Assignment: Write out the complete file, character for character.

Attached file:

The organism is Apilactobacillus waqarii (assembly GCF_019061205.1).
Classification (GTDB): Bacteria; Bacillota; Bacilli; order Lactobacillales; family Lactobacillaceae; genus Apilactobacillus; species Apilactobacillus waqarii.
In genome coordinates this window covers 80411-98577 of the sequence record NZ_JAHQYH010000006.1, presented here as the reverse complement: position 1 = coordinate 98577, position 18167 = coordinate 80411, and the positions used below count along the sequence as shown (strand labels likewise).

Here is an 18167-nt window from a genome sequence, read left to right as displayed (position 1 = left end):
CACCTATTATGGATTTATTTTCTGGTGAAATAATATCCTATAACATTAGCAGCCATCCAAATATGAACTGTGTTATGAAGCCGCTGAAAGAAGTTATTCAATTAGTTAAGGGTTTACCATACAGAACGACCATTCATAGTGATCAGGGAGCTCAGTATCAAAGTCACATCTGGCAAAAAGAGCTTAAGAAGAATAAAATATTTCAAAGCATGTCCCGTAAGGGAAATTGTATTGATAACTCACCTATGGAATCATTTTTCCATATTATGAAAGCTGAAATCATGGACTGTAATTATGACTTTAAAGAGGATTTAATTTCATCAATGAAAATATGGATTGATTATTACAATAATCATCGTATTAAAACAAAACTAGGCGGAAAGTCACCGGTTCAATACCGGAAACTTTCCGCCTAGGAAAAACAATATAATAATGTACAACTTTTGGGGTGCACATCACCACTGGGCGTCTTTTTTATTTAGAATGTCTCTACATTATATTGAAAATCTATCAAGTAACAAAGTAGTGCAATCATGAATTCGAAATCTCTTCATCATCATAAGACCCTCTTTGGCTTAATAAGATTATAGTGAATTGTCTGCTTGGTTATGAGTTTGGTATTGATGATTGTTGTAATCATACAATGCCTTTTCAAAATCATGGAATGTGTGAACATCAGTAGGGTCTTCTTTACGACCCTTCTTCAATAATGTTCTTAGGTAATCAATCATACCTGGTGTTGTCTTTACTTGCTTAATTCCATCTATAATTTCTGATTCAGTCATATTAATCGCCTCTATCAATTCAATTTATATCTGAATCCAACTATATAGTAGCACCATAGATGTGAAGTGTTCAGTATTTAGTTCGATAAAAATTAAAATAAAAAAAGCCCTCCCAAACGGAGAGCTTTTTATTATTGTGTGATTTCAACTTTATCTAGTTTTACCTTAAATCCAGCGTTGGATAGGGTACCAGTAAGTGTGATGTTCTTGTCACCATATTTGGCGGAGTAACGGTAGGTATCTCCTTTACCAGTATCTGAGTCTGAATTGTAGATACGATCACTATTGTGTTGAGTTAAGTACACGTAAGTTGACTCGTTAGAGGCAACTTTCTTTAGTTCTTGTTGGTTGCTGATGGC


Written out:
The organism is Apilactobacillus waqarii (assembly GCF_019061205.1).
Classification (GTDB): Bacteria; Bacillota; Bacilli; order Lactobacillales; family Lactobacillaceae; genus Apilactobacillus; species Apilactobacillus waqarii.
In genome coordinates this window covers 80411-98577 of the sequence record NZ_JAHQYH010000006.1, presented here as the reverse complement: position 1 = coordinate 98577, position 18167 = coordinate 80411, and the positions used below count along the sequence as shown (strand labels likewise).

Here is an 18167-nt window from a genome sequence, read left to right as displayed (position 1 = left end):
CACCTATTATGGATTTATTTTCTGGTGAAATAATATCCTATAACATTAGCAGCCATCCAAATATGAACTGTGTTATGAAGCCGCTGAAAGAAGTTATTCAATTAGTTAAGGGTTTACCATACAGAACGACCATTCATAGTGATCAGGGAGCTCAGTATCAAAGTCACATCTGGCAAAAAGAGCTTAAGAAGAATAAAATATTTCAAAGCATGTCCCGTAAGGGAAATTGTATTGATAACTCACCTATGGAATCATTTTTCCATATTATGAAAGCTGAAATCATGGACTGTAATTATGACTTTAAAGAGGATTTAATTTCATCAATGAAAATATGGATTGATTATTACAATAATCATCGTATTAAAACAAAACTAGGCGGAAAGTCACCGGTTCAATACCGGAAACTTTCCGCCTAGGAAAAACAATATAATAATGTACAACTTTTGGGGTGCACATCACCACTGGGCGTCTTTTTTATTTAGAATGTCTCTACATTATATTGAAAATCTATCAAGTAACAAAGTAGTGCAATCATGAATTCGAAATCTCTTCATCATCATAAGACCCTCTTTGGCTTAATAAGATTATAGTGAATTGTCTGCTTGGTTATGAGTTTGGTATTGATGATTGTTGTAATCATACAATGCCTTTTCAAAATCATGGAATGTGTGAACATCAGTAGGGTCTTCTTTACGACCCTTCTTCAATAATGTTCTTAGGTAATCAATCATACCTGGTGTTGTCTTTACTTGCTTAATTCCATCTATAATTTCTGATTCAGTCATATTAATCGCCTCTATCAATTCAATTTATATCTGAATCCAACTATATAGTAGCACCATAGATGTGAAGTGTTCAGTATTTAGTTCGATAAAAATTAAAATAAAAAAAGCCCTCCCAAACGGAGAGCTTTTTATTATTGTGTGATTTCAACTTTATCTAGTTTTACCTTAAATCCAGCGTTGGATAGGGTACCAGTAAGTGTGATGTTCTTGTCACCATATTTGGCGGAGTAACGGTAGGTATCTCCTTTACCAGTATCTGAGTCTGAATTGTAGATACGATCACTATTGTGTTGAGTTAAGTACACGTAAGTTGACTCGTTAGAGGCAACTTTCTTTAGTTCTTGTTGGTTGCTGATGGC